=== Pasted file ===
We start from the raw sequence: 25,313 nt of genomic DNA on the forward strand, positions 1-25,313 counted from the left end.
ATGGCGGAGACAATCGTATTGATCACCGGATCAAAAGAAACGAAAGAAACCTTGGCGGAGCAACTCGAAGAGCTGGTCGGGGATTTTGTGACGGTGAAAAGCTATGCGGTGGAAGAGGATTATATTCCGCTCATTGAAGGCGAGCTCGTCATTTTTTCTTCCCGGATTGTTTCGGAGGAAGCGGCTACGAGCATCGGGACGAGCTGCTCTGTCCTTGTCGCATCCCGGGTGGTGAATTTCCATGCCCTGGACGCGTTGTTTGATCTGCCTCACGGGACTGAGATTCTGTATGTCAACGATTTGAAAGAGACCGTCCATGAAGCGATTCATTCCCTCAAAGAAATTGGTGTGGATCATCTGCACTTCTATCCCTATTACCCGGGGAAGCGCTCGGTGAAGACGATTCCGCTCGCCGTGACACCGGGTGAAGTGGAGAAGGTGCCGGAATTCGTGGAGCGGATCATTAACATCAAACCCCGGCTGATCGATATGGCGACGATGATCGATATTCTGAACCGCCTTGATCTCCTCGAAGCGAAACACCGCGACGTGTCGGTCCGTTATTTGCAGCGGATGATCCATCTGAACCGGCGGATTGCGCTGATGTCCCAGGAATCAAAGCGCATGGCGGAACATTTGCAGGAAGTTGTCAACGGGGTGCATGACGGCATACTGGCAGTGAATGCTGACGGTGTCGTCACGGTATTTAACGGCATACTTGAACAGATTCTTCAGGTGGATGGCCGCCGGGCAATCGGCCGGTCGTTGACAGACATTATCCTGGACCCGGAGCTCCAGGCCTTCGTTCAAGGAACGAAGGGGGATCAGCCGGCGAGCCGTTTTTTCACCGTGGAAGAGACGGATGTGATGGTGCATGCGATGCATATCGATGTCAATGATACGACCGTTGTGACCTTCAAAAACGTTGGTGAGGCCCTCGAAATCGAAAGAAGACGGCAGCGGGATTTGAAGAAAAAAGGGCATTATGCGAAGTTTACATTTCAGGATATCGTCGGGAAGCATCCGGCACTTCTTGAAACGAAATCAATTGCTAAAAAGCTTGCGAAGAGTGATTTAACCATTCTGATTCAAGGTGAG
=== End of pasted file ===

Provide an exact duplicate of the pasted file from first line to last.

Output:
We start from the raw sequence: 25,313 nt of genomic DNA on the forward strand, positions 1-25,313 counted from the left end.
ATGGCGGAGACAATCGTATTGATCACCGGATCAAAAGAAACGAAAGAAACCTTGGCGGAGCAACTCGAAGAGCTGGTCGGGGATTTTGTGACGGTGAAAAGCTATGCGGTGGAAGAGGATTATATTCCGCTCATTGAAGGCGAGCTCGTCATTTTTTCTTCCCGGATTGTTTCGGAGGAAGCGGCTACGAGCATCGGGACGAGCTGCTCTGTCCTTGTCGCATCCCGGGTGGTGAATTTCCATGCCCTGGACGCGTTGTTTGATCTGCCTCACGGGACTGAGATTCTGTATGTCAACGATTTGAAAGAGACCGTCCATGAAGCGATTCATTCCCTCAAAGAAATTGGTGTGGATCATCTGCACTTCTATCCCTATTACCCGGGGAAGCGCTCGGTGAAGACGATTCCGCTCGCCGTGACACCGGGTGAAGTGGAGAAGGTGCCGGAATTCGTGGAGCGGATCATTAACATCAAACCCCGGCTGATCGATATGGCGACGATGATCGATATTCTGAACCGCCTTGATCTCCTCGAAGCGAAACACCGCGACGTGTCGGTCCGTTATTTGCAGCGGATGATCCATCTGAACCGGCGGATTGCGCTGATGTCCCAGGAATCAAAGCGCATGGCGGAACATTTGCAGGAAGTTGTCAACGGGGTGCATGACGGCATACTGGCAGTGAATGCTGACGGTGTCGTCACGGTATTTAACGGCATACTTGAACAGATTCTTCAGGTGGATGGCCGCCGGGCAATCGGCCGGTCGTTGACAGACATTATCCTGGACCCGGAGCTCCAGGCCTTCGTTCAAGGAACGAAGGGGGATCAGCCGGCGAGCCGTTTTTTCACCGTGGAAGAGACGGATGTGATGGTGCATGCGATGCATATCGATGTCAATGATACGACCGTTGTGACCTTCAAAAACGTTGGTGAGGCCCTCGAAATCGAAAGAAGACGGCAGCGGGATTTGAAGAAAAAAGGGCATTATGCGAAGTTTACATTTCAGGATATCGTCGGGAAGCATCCGGCACTTCTTGAAACGAAATCAATTGCTAAAAAGCTTGCGAAGAGTGATTTAACCATTCTGATTCAAGGTGAG